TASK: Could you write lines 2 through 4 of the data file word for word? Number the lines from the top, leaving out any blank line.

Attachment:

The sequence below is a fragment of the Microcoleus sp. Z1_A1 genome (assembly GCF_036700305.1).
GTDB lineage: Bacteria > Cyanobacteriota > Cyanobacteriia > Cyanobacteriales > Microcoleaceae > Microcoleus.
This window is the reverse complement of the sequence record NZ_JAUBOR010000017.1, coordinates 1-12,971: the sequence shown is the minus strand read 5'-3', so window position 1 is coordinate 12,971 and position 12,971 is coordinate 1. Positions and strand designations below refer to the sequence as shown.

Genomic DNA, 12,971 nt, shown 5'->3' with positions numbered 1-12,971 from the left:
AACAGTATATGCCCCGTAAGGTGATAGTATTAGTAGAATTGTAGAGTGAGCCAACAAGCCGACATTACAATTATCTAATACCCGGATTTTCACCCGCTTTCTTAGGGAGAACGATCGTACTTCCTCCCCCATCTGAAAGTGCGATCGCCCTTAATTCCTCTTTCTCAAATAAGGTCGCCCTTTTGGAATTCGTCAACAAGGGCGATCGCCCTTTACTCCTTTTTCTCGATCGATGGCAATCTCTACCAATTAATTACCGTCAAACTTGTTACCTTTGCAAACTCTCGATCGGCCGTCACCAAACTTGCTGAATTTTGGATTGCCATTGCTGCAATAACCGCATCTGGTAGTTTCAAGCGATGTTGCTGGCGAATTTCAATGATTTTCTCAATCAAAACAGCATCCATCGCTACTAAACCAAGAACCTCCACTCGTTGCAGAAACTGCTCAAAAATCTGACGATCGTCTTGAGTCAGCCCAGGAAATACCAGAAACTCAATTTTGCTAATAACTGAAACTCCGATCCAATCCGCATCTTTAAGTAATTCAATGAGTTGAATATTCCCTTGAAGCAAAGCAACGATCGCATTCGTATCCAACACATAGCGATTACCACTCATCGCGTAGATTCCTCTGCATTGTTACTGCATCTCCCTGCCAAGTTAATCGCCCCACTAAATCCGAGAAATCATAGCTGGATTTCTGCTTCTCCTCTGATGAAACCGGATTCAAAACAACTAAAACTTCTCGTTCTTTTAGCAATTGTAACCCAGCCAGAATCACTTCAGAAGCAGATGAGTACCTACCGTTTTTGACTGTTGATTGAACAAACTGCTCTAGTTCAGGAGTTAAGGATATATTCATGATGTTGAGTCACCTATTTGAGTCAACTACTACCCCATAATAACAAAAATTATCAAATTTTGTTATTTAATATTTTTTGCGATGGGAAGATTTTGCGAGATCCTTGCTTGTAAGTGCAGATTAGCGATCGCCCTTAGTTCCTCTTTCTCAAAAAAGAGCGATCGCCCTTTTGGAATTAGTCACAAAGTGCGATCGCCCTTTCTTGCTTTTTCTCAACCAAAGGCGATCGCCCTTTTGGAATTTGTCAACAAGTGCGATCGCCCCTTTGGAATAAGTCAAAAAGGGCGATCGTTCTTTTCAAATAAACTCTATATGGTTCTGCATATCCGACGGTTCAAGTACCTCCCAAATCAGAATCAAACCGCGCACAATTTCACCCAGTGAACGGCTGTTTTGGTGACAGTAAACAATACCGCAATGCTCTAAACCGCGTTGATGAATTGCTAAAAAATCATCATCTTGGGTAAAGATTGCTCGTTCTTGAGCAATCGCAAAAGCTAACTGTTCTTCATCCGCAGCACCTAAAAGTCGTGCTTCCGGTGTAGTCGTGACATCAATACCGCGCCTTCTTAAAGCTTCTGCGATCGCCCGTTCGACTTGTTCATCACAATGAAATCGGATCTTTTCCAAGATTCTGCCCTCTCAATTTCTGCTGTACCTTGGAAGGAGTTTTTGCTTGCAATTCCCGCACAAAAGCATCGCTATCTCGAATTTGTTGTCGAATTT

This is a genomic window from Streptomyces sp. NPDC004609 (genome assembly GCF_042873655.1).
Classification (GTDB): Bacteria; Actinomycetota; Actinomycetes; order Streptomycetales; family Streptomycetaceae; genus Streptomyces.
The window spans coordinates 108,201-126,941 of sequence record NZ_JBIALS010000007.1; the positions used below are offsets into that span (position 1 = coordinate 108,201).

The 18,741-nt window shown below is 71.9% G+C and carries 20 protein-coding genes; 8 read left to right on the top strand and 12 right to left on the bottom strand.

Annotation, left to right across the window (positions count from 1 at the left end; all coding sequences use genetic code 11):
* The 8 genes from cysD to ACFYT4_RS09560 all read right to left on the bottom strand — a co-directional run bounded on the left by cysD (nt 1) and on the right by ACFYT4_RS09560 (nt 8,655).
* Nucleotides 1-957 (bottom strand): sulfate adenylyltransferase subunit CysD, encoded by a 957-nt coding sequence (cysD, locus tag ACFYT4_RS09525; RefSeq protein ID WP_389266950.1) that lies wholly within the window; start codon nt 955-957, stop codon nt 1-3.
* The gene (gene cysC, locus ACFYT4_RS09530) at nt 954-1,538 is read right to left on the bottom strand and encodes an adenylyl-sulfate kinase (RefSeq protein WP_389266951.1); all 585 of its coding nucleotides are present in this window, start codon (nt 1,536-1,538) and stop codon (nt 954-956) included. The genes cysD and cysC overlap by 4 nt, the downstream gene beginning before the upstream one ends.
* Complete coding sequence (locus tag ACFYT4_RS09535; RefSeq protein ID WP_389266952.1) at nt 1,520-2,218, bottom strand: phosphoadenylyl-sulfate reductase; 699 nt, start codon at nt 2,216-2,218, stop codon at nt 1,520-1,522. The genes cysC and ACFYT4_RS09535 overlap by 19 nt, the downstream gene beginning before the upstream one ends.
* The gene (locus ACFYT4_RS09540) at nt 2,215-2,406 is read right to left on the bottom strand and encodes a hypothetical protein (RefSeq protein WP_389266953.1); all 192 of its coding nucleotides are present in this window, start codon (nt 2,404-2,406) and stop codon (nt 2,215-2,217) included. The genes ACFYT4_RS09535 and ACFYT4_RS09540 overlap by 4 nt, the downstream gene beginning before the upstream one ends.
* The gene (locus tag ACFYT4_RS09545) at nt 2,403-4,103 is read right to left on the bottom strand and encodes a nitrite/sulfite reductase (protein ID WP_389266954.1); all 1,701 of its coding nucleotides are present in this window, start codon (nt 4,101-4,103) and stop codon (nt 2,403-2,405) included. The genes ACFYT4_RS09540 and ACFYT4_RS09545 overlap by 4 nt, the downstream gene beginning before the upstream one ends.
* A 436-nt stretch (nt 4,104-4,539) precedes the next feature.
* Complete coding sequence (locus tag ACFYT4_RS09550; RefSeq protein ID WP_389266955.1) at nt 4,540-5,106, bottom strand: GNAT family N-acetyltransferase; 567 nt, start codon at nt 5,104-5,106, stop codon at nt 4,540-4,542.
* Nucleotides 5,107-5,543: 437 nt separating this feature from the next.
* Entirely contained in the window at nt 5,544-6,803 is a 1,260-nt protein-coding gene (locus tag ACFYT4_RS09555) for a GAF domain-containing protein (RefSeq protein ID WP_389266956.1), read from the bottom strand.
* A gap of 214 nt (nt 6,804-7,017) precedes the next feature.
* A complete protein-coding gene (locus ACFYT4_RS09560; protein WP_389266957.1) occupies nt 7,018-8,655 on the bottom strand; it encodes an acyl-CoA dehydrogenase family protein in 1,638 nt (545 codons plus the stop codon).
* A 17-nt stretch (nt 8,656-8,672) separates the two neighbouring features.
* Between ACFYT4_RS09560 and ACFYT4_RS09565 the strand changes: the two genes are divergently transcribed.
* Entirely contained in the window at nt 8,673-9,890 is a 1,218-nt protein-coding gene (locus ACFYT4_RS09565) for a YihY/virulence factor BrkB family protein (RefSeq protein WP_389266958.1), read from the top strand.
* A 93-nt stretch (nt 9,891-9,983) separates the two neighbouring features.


GTDB lineage: Bacteria > Cyanobacteriota > Cyanobacteriia > Cyanobacteriales > Microcoleaceae > Microcoleus.
This window is the reverse complement of the sequence record NZ_JAUBOR010000017.1, coordinates 1-12,971: the sequence shown is the minus strand read 5'-3', so window position 1 is coordinate 12,971 and position 12,971 is coordinate 1. Positions and strand designations below refer to the sequence as shown.

Genomic DNA, 12,971 nt, shown 5'->3' with positions numbered 1-12,971 from the left: